And what is the best April Fools' joke you've ever taken part in?

• -25

By Miyukine, 4 years ago, ,

This is the second part of Hunger Games Editorial, hope you'll enjoy it :) And again, thanks for stuff for awesome contest, congratz for survivors too!

UPD: Problems B, D, E, Q, T, W are now available, more soon :)

Editorial Hall of Fame:

Problem A: Good Numbers.

Tutorial by: ngoisao_93

Call LCM(i, j) the lowest common multiple of i and j.

First, we should analyse that if x is divisible by LCM(p^i, q^j), then x is divisible by p^i and q^j at the same time.

Call set s(i, j) the set of number x in range [l, r] that x is divisible by LCM(p^i, q^j). Call |s(i, j)| the size of s(i, j). We can find out that:

|s(i, j)| = |s(1, j)| - |s(1, i-1)| = r/LCM(p^i, q^j) - (l-1)/LCM(p^i, q^j)

Call set d(i, j) the set of number x in range [l, r] that x is divisible by LCM(p^i, q^j) and doesn't belong to any set d(ii, jj) (i <= ii, j <= jj, i != ii or j != jj and LCM(p^ii, q^jj) <= r). Call |d(i, j)| the size of d(i, j).

Our answer is sum of |d(i, j)| with i > j and LCM(p^i, q^j) <= r.

We also find out that |d(i, j)| = |s(i, j)|sum of |d(ii, jj)| (i <= ii, j <= jj, i != ii or j != jj and LCM(p^ii, q^jj) <= r). So we can use recursion with memorize to this.

Our biggest problem is now checking for overflow (since LCM(p^i, q^j) can exceed int64). I found a pretty easy way to do this in Pascal:

function CheckOverflow(m, n: int64): boolean;
const e = 0.000001;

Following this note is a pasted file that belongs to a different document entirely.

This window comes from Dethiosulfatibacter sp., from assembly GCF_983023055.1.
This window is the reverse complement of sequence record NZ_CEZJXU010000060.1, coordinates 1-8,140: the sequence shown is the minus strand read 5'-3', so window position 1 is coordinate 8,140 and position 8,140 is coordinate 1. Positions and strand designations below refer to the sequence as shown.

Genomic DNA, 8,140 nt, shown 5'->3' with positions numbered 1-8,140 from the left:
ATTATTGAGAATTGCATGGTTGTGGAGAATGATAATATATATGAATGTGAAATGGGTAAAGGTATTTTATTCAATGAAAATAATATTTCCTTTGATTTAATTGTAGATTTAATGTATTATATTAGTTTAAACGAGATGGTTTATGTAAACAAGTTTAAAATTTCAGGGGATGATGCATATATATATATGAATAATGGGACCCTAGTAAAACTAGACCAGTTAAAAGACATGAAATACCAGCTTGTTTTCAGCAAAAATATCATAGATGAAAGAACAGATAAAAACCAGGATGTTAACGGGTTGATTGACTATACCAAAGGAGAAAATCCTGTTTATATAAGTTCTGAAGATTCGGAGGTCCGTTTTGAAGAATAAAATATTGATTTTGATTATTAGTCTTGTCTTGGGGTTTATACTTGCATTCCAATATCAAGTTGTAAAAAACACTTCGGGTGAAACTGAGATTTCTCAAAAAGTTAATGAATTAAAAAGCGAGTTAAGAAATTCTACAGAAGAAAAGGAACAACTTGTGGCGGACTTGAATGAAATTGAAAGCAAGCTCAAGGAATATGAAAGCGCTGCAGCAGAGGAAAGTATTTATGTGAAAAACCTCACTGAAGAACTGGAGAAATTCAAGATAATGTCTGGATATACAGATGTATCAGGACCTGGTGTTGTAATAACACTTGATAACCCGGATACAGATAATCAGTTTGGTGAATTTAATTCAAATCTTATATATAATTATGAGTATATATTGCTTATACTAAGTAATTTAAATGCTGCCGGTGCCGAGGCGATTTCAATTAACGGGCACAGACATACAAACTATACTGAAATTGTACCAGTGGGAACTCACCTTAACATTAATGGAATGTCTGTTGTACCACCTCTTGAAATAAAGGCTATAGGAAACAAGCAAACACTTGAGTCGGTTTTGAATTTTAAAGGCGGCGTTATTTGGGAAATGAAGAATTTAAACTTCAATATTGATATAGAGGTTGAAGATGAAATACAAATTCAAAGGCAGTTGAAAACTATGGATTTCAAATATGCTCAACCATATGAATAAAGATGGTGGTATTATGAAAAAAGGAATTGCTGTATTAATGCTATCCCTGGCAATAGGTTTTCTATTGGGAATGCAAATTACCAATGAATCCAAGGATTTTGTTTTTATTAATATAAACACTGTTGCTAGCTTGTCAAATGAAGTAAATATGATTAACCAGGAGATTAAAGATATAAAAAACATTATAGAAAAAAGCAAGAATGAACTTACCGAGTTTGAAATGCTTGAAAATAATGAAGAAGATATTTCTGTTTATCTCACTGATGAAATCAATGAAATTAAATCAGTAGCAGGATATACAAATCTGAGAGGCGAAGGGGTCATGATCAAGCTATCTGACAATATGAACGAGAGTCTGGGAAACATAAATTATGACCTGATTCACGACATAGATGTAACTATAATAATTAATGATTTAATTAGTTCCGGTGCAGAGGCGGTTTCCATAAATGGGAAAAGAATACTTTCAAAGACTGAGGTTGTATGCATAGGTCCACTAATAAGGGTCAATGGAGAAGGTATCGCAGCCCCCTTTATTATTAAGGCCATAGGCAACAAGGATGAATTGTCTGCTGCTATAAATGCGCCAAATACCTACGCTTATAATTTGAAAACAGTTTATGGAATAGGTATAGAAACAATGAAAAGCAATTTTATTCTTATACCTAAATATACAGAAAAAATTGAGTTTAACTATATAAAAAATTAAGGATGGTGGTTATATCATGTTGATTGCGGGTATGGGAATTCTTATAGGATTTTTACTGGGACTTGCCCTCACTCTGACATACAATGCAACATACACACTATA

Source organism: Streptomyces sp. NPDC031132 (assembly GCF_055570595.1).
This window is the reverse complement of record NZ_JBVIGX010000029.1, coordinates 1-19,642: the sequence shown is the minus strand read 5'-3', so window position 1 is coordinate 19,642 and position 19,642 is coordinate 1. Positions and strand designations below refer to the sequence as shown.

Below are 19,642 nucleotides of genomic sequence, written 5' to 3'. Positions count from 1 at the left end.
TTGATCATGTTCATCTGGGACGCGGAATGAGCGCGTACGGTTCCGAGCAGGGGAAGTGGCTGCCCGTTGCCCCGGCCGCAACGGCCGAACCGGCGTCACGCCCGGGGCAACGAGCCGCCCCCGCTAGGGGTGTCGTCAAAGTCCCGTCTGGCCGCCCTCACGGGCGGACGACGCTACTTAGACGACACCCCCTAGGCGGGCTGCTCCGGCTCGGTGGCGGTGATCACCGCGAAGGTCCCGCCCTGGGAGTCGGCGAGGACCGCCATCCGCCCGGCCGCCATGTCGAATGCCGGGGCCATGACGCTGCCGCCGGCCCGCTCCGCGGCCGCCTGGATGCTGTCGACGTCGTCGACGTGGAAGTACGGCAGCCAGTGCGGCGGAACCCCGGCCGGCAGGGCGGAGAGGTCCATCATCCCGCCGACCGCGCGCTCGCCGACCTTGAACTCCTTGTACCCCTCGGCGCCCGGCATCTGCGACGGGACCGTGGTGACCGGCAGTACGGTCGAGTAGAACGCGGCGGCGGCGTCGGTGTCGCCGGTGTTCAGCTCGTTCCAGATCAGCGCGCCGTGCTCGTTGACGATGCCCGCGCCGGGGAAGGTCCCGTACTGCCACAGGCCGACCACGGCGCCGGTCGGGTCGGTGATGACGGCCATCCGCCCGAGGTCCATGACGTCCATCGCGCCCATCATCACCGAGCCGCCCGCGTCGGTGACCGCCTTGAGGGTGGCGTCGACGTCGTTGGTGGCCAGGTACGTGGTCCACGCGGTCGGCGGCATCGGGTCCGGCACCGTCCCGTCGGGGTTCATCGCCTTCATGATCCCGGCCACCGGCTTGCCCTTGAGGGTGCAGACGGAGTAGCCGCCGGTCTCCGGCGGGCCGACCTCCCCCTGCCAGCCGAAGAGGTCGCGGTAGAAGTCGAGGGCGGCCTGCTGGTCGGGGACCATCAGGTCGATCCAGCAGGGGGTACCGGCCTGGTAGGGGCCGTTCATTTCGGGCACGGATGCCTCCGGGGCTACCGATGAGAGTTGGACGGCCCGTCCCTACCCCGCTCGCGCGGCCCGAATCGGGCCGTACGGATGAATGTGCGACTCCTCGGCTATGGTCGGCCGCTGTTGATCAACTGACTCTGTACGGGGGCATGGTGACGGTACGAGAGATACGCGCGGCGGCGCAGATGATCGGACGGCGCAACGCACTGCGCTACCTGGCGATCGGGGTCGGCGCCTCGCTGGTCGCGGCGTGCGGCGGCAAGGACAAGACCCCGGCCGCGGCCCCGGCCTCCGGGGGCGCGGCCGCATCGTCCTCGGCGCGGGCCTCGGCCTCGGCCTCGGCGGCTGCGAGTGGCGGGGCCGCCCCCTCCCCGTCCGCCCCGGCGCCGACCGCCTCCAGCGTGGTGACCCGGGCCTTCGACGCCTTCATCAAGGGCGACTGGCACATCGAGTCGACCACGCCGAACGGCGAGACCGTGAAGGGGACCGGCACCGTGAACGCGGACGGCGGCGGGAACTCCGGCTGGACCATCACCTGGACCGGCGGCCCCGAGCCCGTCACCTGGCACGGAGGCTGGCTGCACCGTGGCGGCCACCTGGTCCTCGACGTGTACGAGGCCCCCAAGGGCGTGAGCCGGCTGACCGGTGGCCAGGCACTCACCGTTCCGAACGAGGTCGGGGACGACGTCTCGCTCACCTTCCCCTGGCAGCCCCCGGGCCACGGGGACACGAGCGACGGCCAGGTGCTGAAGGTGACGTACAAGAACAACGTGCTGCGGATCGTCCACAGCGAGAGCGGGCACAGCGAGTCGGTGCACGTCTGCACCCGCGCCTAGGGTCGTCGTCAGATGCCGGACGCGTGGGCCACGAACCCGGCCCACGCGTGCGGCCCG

oo = round(1e18)+1;
var tmp, tmpm, tmpn, tmpu, tmpr: double;
begin
tmpm:=m; tmpn:=n; tmpu:=GCD(m, n);
tmp:=tmpm/tmpu*tmpn;
tmpr:=oo;
exit(tmp-e < tmpr);
end;


I wonder if there is a way to do this in C++ (without bignum)

Miyukine's update: Let's check if p*q = ret gives overflow. We can check if ret divides q and ret / q = p.

Complexity of whole solution: O((log l)^2 * (log r)^2 * (log l + log r))

Problem B: Hamro and array

Tutorial by : ngoisao_93

We first calculate array d with d[i] = a[1] - a[2] + a[3] - a[4] + ... + a[i - 1] * ( - 1)(i + 1) in O(n) (if i is odd, d[i] = d[i - 1] + a[i], else d[i] = d[i - 1] - a[i]). Then, for each query, if l is odd then ans = d[r] - d[l - 1], else ans = -(d[r] - d[l - 1]).

Complexity: O(n + q).

His code: http://ideone.com/kMalCH

Problem C:

Problem D: Hamro and Tools

Tutorial by : ngoisao_93

We can solve this problem by using Disjoint — Set Union (DSU). Beside the array pset[i] = current toolset of i, we'll need another array contain with contain[i] = the toolset that is put in box i. If no toolset is in box i, contain[i] = 0. For each query that come, if box t is empty, then we'll put the toolset from box s to box t (contain[t] = contain[s] and contain[s] = 0). Otherwise, we'll "unionSet" the toolset in box s with the toolset in box t (unionSet(contain[s], contain[t]) and contain[s] = 0).